The government of New York City has decided that its citizens are no longer entitled to the full protections of the First Amendment. Couched in the noble language of fighting discrimination, the City has enacted measures that impose fines of up to $250,000 against employers, landlords, and public accommodations (i.e., shops, restaurants, hotels, etc.) who “fail to use a [transgender] individual’s preferred name or pronoun.” What is worse is that City government did not even bother to openly announce or debate this measure before issuing it. Rather, it used an unaccountable lawmaking tool called “guidance,” which takes effect the moment the City publishes it. Under this guidance, the City declares that the flimsy due process standards of an administrative trial are sufficient to adjudicate the free speech rights of its citizens.

The guidance’s stated purpose is to “protect transgender and other gender non-conforming individuals from discrimination.” In effect, it defines what constitutes gender-identity discrimination. The first enumerated prohibition is “failing to use an individual’s preferred name or pronoun.” But the guidance does not just punish mere non-use; it goes one incredible step further in requiring the use of “an individual’s preferred name, pronoun, and title (i.e., Ms./Mrs.).” According to the City, protection from purported discrimination of this kind is “very often a matter of life and death.”

Yet, by threatening its citizens with punitive fines for the failure to use “preferred pronouns” – including “ze” and “hir,” words unrecognizable to the vast majority of English speakers – the City is not merely compelling the use of words, it is enforcing the affirmation of a worldview. This is precisely the type of ill that the Supreme Court has sought to cure when striking down laws aimed at compelling speech.

Indeed, the seminal case of West Virginia Board of Education v. Barnette reasoned that the government, by making students pledge allegiance to the flag, was compelling them to declare a belief. The Court broadly held that such compulsions “invaded the sphere of intellect and spirit which it is the purpose of the First Amendment of our Constitution to reserve from all official control.”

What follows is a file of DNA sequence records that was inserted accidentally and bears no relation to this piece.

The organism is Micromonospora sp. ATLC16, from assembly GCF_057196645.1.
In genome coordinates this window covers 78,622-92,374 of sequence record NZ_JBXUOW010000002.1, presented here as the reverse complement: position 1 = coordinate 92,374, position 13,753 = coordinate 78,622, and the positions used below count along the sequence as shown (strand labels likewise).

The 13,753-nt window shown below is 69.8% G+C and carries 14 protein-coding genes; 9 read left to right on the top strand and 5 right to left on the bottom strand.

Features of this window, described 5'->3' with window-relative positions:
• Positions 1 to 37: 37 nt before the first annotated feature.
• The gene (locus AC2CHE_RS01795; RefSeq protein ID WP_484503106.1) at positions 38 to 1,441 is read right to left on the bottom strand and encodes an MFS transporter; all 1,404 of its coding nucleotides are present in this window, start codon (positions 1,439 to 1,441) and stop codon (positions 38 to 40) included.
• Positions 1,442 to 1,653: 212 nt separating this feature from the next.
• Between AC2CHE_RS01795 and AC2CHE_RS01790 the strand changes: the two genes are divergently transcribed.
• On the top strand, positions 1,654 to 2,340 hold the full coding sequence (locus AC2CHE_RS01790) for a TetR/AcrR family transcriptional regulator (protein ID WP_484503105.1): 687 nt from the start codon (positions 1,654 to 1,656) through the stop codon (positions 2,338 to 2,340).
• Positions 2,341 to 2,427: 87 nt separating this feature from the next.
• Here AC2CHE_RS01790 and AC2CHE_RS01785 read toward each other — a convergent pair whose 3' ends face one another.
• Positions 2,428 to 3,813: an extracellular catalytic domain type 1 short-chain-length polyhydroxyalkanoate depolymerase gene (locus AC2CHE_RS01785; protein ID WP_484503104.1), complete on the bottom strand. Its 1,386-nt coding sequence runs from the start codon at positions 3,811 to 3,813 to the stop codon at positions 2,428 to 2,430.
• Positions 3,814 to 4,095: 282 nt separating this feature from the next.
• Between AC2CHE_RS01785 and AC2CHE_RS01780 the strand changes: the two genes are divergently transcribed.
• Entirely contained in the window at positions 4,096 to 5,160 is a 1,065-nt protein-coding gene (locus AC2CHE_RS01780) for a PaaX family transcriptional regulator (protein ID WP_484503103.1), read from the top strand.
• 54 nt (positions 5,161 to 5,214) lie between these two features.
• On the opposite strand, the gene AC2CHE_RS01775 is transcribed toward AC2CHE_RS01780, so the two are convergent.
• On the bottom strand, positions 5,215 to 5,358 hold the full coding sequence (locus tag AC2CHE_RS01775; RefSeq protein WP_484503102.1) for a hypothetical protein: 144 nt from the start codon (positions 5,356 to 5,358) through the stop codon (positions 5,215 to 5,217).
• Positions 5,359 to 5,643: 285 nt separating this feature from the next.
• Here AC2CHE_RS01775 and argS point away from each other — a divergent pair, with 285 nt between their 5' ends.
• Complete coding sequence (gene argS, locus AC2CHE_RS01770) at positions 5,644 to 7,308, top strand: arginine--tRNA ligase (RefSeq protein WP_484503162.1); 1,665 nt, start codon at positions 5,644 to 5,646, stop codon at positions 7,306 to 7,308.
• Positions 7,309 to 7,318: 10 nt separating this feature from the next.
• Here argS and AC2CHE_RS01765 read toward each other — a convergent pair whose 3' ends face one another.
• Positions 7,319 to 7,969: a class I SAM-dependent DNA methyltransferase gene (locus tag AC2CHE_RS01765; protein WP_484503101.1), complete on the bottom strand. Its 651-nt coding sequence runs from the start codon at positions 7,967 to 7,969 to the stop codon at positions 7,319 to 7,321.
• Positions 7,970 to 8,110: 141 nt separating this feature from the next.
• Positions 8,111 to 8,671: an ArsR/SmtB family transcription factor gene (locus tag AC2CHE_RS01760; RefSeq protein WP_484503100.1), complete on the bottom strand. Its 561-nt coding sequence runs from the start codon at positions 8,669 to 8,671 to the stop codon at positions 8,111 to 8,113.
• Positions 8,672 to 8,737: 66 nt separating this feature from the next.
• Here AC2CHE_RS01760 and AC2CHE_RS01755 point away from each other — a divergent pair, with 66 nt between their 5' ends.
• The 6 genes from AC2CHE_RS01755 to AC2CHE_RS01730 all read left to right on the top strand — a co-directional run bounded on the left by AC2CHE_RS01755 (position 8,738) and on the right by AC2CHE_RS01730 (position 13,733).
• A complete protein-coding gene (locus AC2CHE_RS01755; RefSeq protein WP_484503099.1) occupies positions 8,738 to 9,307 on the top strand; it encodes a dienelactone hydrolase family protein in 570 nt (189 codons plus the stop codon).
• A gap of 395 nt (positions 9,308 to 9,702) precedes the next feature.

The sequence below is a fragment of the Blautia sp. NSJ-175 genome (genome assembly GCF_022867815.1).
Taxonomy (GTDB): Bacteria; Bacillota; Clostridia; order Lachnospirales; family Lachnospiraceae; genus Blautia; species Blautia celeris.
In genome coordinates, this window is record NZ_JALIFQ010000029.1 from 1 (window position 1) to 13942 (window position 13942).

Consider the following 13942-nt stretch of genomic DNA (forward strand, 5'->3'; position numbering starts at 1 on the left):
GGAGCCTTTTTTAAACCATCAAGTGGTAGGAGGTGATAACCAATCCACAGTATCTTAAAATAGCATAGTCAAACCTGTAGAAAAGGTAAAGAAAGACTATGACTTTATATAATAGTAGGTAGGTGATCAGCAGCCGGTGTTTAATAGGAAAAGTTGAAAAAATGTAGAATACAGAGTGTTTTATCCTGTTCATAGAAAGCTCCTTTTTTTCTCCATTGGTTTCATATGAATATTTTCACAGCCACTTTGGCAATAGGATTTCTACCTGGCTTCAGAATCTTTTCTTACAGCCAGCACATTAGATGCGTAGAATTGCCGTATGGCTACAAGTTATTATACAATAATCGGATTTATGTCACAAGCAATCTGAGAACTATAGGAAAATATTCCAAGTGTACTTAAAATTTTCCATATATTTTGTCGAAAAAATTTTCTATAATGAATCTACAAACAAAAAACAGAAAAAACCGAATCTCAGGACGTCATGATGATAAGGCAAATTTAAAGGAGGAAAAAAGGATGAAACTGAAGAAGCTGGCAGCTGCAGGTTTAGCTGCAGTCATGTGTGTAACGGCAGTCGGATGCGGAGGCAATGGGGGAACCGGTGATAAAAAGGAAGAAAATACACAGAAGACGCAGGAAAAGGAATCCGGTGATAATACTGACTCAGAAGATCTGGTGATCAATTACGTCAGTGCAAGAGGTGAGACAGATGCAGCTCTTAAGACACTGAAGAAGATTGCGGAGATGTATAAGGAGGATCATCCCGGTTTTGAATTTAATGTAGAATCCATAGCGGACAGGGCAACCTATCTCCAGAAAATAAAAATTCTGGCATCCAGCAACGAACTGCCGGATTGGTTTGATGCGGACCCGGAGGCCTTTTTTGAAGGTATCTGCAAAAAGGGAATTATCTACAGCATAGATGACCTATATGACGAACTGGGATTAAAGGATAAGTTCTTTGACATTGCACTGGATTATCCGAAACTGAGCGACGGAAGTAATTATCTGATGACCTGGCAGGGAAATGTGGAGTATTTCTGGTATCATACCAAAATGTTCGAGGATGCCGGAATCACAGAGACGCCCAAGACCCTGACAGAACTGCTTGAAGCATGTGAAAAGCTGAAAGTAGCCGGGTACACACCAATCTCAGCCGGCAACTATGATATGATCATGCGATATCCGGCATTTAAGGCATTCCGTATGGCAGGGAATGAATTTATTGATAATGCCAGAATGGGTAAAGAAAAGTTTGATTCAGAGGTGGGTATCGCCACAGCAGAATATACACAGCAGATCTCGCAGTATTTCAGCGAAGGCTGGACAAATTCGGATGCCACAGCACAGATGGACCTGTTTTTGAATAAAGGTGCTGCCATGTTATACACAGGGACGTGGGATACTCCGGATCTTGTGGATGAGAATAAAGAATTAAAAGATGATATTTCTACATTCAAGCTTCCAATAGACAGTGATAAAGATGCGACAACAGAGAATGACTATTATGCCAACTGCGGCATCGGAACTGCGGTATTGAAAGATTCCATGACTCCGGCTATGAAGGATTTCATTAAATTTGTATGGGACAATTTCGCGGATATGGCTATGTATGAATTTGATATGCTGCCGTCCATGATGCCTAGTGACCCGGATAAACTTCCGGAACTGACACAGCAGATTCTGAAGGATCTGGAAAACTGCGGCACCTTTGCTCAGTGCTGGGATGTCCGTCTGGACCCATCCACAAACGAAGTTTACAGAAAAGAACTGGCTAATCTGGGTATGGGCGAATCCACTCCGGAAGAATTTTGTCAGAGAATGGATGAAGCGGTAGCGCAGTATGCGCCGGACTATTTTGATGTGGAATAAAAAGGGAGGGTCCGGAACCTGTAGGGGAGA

The City’s guidance, in mandating the use of preferred pronouns and titles, similarly compels the declaration of a belief: namely, that the sociological concepts of gender identity and gender expression represent an immutable truth, and that the biological concept of sex is irrelevant. Even if that is objectively true, it cannot be the place of City government to compel the verbal affirmation of any such viewpoint.

Moreover, Barnette noted that the students’ refusal to participate in the affirmation did not interfere with or deny the rights of others to participate. Here too, failing to use someone’s preferred pronoun does not interfere with the right of others to use that individual’s preferred pronoun. It does not even interfere with transgender individuals’ right to define and express their identity in any way they please. Can it really be that a failure to verbally affirm another’s self-expression violates his rights? Surely not. After all, the right to self-expression is by its very terms contained within the self.

By suggesting that the right to define and express one’s identity is something contained in society at large, the City arms individuals with the bizarre and solipsistic power to compel validation from others. Imagine a similar rule mandating that individuals preface the name “Mohammed” with the title “The Holy Prophet” when speaking to a Muslim. Or a rule mandating that individuals preface the name “Jesus” with the title “Our Lord and Savior” when speaking to a Christian. A speaker who declined to use these titles might be indicating that he does not believe in these figures as a prophet or a savior. But is nonbelief by the speaker therefore discriminatory conduct? Of course it is not. And can such a failure to affirm even deeply held truths be punishable by the government? No. This wholly contravenes the freedom of speech.